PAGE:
Document Friday: The 1978 World Cup in Argentina, Part II
In honor of the qualifying teams of 2010 World Cup (give France a hand for eking in), this week’s “hot doc” is part two of our analysis of the 1978 World Cup. Last time we looked at the “less repressive atmosphere” the tournament brought to Argentina during its Dirty War. This week, we’ll look at a document which recounts Secretary of State Henry Kissinger “talking futbol” with the Argentine Foreign Minister Guzzetti.
This June 6, 1976, memorandum of conversation was obtained by Archive’s Southern Cone Documentation Project and published in 2004. It serves as the “smoking gun” proving that Secretary of State Kissinger informed the Argentine government of US support of the use of arrests and disappearances to combat Argentine “terrorist activities.” The meeting was alluded to—but not released—in 4,600 State Department documents that Secretaries of State Albright and Powell declassified after the repeated requests from victims, relatives, human rights organizations, judges, and US congressmen. (The CIA and Pentagon declined Albright’s request to participate in the declassification program, perhaps concerned about the impact of disclosing support of a regime that murdered nuns and kidnapped children.)
In this conversation with the Foreign Minister, Kissinger declared, “We want you to succeed,” affirming US support for Argentine junta. He also condoned its terrorism policies, advising “If there are things that have to be done, you should do them quickly.” Turning to sports, Kissinger promised “No matter what happens I will be in Argentina in 1978. That is the year the World Cup will take place.” Then the Secretary aptly predicted, “Argentina will win.”
Today’s “hot doc” also alludes to the underlying tension between the career foreign service officers staffing the US embassy in Buenos Aires and their boss. The embassy viewed the Videla junta’s actions with alarm and revulsion, even compiling a 10,000 name list of the abducted and disappeared. Secretary Kissinger, however, accepted these deaths and disappearances of terrorists, trade unionists, students, and nuns as necessary for a stable and non-socialist Argentina.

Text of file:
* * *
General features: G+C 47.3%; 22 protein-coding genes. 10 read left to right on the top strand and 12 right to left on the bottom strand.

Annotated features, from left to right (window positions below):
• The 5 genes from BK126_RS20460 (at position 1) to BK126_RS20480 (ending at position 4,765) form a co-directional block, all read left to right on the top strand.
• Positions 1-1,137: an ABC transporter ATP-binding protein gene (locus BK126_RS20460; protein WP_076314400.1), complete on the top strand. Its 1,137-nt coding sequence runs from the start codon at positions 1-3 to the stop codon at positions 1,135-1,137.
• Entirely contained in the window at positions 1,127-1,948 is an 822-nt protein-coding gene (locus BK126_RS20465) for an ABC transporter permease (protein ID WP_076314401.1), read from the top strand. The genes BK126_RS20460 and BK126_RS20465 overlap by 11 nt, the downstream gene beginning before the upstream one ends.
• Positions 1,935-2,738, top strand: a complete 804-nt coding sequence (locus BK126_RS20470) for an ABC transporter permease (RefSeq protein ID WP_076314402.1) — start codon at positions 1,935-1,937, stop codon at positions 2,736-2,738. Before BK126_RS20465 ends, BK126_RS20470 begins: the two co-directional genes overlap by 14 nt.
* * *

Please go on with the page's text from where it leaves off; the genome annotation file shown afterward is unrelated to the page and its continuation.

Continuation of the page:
Ultimately Kissinger’s reassurances undercut the embassy’s position. Argentine generals were “euphoric” with Kissinger’s signals that they could continue their war against leftists. The US Ambassador to Argentina wrote a “sour note” complaining that Kissinger’s meetings with the Argentine foreign minister had not conveyed “the gravity of the human rights problem as seen from the U.S.” When the Embassy confronted the Argentine government about human rights abuses, it was rebuffed and told that Kissinger “understood their [the ruling junta’s] problem.”
As the disappearances continued, an out-of-power Kissinger kept his word, returning with his family as a guest of Videla to watch Argentina win the World Cup. Some believe Argentina’s victory was fixed, and most concede that it bolstered the domestic and international standing of the Videla junta. Jacobo Timerman, the newspaper editor who was Argentina’s most prominent political prisoner recalled, “We political prisoners were all Dutch that day” (Read more about Jacobo Timerman in the latest Electronic Briefing Book by Carlos Osorio, Director of the Southern Cone Document Project).
While visiting, Kissinger gave a press conference decrying President Carter’s new human rights policy toward Latin America as “romantic” and stated that the junta’s human rights abuses should not be condemned “because they are fighting for all of us (AP 24 June 1978).”
Because of the Argentine victory, one of Kissinger’s earlier quips to the Foreign Minister could not be tested. He had earlier calculated that, “If you can control an Argentine crowd when Argentina loses, then you can say you have really solved your security problem.”